Patch himself was injured in the groin from an exploding shell on 22 September 1917 which claimed the lives of three of his friends and comrades. Patch referred to 22 September as his personal Remembrance Day describing the 11th November Act of Remembrance as “just show business”. He kept silent about the War for eighty years only breaking his silence in 1998 for the BBC documentary “Veterans”. He was an ordinary man whose ordinary life was made extraordinary by his longevity and his message of peace.
Before Prime Ministers Questions each week we hear the PM and Opposition leaders name and pay tribute to our brave soldiers giving their lives in Afghanistan or Iraq. Can you imagine a list of names that grew by three thousand a day? Harry Patch fought in Passchendaele where there were around 250,000 British Casualties. He witnessed first hand a loss of life that brings a cold perspective to the cost of war.
British forces evacuate an Iraqi civilian casualty. This man died.
“Too many died. War isn’t worth one life,” said Mr Patch.
He said war was the “calculated and condoned slaughter of human beings”.
“The Germans suffered the same as we did,” he said.
He understood the human cost, what must then he have thought about the loss of life on our streets through knife crime? Young men carrying knives claiming that they only do so to protect themselves, will they heed the words of Harry Patch that no confrontation is “worth one life”?
Whether the conflict is caused by a lad straying onto another gang’s turf, a nation wishing to impose its will on another, or federalists stealthily emasculating the sovereignty and liberty of member states, Harry’s message is to be heeded.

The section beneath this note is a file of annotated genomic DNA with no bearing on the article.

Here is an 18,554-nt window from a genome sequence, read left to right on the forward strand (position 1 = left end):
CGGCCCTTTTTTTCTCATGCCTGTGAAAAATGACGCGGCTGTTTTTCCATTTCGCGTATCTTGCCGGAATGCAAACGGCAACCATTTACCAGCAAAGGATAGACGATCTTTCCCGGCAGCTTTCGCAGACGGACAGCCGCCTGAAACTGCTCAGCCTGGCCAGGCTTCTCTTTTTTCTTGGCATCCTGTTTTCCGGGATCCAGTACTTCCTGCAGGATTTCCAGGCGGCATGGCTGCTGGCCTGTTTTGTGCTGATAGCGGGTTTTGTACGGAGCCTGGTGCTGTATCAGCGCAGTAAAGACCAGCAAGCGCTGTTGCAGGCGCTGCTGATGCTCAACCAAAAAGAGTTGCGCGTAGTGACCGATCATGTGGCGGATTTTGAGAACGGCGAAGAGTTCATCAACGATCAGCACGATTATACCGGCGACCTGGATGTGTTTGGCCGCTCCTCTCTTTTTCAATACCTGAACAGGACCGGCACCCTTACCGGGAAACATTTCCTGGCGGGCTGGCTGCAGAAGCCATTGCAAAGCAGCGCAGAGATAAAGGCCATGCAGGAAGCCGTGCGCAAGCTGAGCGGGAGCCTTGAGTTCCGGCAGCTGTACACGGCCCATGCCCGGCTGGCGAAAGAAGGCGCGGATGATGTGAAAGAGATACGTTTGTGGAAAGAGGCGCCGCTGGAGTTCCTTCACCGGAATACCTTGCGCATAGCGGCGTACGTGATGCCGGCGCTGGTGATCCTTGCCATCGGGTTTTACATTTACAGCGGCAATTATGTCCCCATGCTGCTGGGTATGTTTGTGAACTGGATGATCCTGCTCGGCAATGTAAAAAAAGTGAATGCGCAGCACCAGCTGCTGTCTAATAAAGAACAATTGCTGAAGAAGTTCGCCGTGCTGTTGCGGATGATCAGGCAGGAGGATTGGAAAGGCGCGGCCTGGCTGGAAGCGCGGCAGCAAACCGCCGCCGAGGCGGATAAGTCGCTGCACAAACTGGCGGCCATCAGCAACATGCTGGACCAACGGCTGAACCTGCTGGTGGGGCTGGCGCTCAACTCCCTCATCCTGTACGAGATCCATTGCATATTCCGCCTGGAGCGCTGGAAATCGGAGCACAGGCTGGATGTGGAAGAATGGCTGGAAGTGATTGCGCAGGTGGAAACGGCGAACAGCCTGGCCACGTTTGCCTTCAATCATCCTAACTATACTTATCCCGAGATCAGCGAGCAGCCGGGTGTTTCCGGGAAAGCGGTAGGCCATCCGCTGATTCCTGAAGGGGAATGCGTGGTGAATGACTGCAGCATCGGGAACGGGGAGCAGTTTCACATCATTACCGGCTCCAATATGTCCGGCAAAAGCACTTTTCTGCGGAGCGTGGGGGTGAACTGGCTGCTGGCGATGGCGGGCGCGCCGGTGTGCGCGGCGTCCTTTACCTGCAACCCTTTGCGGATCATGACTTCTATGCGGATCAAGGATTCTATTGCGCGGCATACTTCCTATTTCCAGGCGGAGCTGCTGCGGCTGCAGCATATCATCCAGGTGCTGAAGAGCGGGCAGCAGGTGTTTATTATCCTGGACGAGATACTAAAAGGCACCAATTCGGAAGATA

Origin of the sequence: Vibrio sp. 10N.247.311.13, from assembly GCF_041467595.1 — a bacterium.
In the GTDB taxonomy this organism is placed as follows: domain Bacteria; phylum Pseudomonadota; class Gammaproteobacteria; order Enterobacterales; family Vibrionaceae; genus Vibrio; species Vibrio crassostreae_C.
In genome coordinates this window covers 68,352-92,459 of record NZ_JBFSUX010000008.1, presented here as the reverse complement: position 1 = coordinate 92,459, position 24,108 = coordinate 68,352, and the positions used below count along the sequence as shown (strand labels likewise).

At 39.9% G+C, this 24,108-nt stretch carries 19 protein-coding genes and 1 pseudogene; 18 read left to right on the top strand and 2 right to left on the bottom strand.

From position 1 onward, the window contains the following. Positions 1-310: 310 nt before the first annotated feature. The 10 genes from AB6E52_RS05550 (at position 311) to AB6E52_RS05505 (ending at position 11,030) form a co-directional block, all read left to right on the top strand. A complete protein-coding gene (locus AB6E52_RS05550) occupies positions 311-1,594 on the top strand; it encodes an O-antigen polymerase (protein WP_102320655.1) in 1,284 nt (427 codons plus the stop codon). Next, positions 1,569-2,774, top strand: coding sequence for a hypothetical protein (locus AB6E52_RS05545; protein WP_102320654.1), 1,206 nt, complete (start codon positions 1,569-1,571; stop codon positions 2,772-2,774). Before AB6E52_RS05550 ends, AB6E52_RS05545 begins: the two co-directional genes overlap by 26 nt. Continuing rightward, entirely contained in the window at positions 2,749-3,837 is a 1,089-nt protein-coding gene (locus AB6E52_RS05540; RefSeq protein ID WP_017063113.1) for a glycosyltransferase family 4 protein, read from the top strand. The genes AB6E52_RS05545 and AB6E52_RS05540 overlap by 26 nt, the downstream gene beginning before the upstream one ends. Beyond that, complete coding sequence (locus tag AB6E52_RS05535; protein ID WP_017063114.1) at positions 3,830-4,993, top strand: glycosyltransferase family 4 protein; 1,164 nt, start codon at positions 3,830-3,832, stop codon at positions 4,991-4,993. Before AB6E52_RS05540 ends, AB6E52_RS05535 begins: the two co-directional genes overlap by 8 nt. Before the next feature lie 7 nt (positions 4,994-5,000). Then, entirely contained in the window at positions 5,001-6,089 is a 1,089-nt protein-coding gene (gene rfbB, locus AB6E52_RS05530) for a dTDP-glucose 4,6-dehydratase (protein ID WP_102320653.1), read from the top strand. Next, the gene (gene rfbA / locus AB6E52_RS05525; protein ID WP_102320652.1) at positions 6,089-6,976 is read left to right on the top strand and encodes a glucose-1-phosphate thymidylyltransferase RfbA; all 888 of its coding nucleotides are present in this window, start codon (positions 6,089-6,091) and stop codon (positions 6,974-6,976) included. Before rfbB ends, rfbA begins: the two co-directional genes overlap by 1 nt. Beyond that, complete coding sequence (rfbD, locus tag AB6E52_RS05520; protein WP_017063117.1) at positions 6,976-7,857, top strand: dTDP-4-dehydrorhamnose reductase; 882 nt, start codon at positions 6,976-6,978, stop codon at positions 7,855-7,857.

Richard Cobden (1804-1865) had it right when he said “Peace will come to earth when the people have more to do with each other and governments less”.
Rather than seeking to control one another, we should engage. By encouraging free trade and honest money, we will see peace and social progress.
Harry Patch spent the last eleven years of his remarkable life building bridges of peace throughout Europe, being honoured by those he met and honouring fallen comrades and foes.
Let us seek to perpetuate his memory by continuing to foster friendships. We believe in free trade as a way to develop these friendships: The Cobden Centre will commemorate Harry Patch’s Remembrance Day each 22nd September with a dinner dedicated to free trade and peace.
Do contact us if you would like to attend.